The prior two years of energy equity performance is confirmation that the transition to renewable and green concepts isn’t linear and that some bumps along the way are to be expected.
For example, renewable energy equities and exchange traded funds, such as the ALPS Clean Energy ETF (ACES), dominated in 2020, easily trouncing rival fossil fuels assets. That script flipped in 2021 as the traditional energy sector roared back. That’s carrying over to 2022 as the old energy sector is soaring while the broader market struggles, but that doesn’t mean that the long-term ACES thesis is evaporating. Quite the contrary.
“A shift toward a lower carbon economy has captured investors’ attention, as sustainable investing evolves from an ethics-based discussion to an unmistakable investment opportunity. An effort to capitalize on the economic transition has led many investors to allocate away from energy companies reliant on fossil fuels in favor of their clean energy counterparts,” notes BlackRock.
Amid the renewables-to-fossil-fuels leadership shift in terms of equity market performance, some investors might be confused. Others may not realize that there are differences between “carbon neutral” and “carbon zero.”
“In 2050, it is almost certain that energy companies will exist, but they’ll function differently than they do today. The key is finding ways to identify innovative companies who will continue to evolve and lead in the transition to a lower carbon future,” adds BlackRock.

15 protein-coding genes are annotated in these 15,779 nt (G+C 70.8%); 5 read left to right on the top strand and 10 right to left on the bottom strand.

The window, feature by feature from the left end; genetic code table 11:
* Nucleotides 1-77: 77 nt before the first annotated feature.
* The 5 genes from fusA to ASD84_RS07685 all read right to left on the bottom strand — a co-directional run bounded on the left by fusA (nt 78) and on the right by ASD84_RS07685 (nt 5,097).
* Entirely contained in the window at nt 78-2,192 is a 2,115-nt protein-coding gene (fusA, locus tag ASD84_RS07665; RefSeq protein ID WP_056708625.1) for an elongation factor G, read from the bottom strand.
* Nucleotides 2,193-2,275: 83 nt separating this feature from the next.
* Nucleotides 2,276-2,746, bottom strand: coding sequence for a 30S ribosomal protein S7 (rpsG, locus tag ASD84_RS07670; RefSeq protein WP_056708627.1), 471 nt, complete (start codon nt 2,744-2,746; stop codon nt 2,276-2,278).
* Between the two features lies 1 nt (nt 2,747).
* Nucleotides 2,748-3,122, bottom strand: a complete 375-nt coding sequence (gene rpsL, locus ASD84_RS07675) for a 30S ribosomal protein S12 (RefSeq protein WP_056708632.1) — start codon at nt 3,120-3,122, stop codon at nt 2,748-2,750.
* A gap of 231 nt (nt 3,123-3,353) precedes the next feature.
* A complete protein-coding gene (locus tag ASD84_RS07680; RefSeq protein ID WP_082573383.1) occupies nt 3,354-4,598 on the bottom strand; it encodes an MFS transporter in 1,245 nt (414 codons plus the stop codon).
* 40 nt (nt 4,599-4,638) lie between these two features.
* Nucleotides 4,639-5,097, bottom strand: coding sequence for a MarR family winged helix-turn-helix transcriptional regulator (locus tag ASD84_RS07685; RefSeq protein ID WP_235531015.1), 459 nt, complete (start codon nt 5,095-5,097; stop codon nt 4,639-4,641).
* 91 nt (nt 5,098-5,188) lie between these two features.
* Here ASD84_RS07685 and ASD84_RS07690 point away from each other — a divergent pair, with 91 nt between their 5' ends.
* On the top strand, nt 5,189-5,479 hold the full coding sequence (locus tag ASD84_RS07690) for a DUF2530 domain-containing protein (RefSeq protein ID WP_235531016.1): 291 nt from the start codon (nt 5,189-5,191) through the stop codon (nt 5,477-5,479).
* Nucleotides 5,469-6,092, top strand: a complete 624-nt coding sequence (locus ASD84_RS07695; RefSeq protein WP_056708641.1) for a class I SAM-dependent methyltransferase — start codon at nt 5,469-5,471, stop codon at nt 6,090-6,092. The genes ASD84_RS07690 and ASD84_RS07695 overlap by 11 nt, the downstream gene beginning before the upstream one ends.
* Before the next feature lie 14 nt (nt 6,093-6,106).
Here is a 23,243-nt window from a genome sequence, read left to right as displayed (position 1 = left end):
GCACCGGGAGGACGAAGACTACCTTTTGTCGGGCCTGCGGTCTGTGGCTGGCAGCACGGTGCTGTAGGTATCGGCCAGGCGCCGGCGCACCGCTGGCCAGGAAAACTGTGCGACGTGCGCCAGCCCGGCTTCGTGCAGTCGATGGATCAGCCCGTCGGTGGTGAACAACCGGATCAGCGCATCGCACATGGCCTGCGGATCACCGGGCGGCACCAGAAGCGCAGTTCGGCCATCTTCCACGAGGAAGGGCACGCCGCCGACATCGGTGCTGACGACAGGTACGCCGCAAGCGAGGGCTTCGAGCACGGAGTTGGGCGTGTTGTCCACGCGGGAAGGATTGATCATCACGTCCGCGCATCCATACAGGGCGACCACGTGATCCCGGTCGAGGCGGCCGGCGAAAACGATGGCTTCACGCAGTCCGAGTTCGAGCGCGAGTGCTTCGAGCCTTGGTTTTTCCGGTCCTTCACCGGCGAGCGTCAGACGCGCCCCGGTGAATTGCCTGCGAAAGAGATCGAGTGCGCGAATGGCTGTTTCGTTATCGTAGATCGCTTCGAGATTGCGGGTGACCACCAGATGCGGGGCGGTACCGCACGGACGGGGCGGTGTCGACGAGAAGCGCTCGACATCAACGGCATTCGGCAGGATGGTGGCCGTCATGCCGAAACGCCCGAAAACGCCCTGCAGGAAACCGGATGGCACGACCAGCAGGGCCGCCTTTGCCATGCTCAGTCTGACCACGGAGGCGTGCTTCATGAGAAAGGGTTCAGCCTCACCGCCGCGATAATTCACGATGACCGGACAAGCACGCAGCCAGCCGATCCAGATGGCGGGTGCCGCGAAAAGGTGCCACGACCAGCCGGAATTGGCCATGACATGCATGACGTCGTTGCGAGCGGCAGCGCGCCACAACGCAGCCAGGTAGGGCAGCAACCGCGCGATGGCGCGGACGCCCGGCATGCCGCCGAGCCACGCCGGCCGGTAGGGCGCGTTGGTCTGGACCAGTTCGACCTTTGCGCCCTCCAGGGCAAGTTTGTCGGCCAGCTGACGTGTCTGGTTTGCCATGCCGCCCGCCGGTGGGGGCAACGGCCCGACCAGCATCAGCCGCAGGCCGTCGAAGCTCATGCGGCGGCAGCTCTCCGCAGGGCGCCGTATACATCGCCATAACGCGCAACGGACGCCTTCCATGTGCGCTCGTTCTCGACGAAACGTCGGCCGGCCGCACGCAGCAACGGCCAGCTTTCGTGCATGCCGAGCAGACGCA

Something else to consider is the technological element of the green energy transition. That’s something not all ETFs tap into, but ACES, which follows the CIBC Atlas Clean Energy Index, has solid roots in clean technology concepts, which could be a long-term plus for the ALPS fund. Put simply, green companies have to be tech-proficient to amass and maintain market share.
“One of the most effective signals for energy transition is looking at green patent filings. Trends in patent applications help us grasp patterns of innovation, technologies impacting other business functions, and job growth,” according to BlackRock.
At the end of the fourth quarter, 80% of ACES’ components were mid- and small-cap stocks, indicating that the ETF is comprised of nimble companies that can meet the evolutionary demands of the renewable energy transition.
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